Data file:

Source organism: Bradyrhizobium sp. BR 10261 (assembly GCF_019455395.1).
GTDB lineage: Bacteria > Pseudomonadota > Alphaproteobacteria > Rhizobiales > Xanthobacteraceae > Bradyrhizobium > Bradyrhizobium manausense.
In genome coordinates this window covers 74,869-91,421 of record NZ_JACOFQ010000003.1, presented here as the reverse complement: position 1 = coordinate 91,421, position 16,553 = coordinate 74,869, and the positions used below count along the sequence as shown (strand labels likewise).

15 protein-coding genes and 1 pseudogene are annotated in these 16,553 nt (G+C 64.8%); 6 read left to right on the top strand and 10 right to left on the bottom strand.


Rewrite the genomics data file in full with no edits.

Source organism: Bradyrhizobium sp. BR 10261 (assembly GCF_019455395.1).
GTDB lineage: Bacteria > Pseudomonadota > Alphaproteobacteria > Rhizobiales > Xanthobacteraceae > Bradyrhizobium > Bradyrhizobium manausense.
In genome coordinates this window covers 74,869-91,421 of record NZ_JACOFQ010000003.1, presented here as the reverse complement: position 1 = coordinate 91,421, position 16,553 = coordinate 74,869, and the positions used below count along the sequence as shown (strand labels likewise).

15 protein-coding genes and 1 pseudogene are annotated in these 16,553 nt (G+C 64.8%); 6 read left to right on the top strand and 10 right to left on the bottom strand.